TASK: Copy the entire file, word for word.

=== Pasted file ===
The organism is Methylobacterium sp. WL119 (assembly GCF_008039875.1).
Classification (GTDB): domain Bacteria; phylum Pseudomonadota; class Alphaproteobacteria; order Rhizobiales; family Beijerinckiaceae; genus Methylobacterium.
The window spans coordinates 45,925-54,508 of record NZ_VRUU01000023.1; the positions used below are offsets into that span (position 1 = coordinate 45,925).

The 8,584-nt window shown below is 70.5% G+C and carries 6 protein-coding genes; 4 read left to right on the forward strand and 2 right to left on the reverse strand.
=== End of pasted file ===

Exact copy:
The organism is Methylobacterium sp. WL119 (assembly GCF_008039875.1).
Classification (GTDB): domain Bacteria; phylum Pseudomonadota; class Alphaproteobacteria; order Rhizobiales; family Beijerinckiaceae; genus Methylobacterium.
The window spans coordinates 45,925-54,508 of record NZ_VRUU01000023.1; the positions used below are offsets into that span (position 1 = coordinate 45,925).

The 8,584-nt window shown below is 70.5% G+C and carries 6 protein-coding genes; 4 read left to right on the forward strand and 2 right to left on the reverse strand.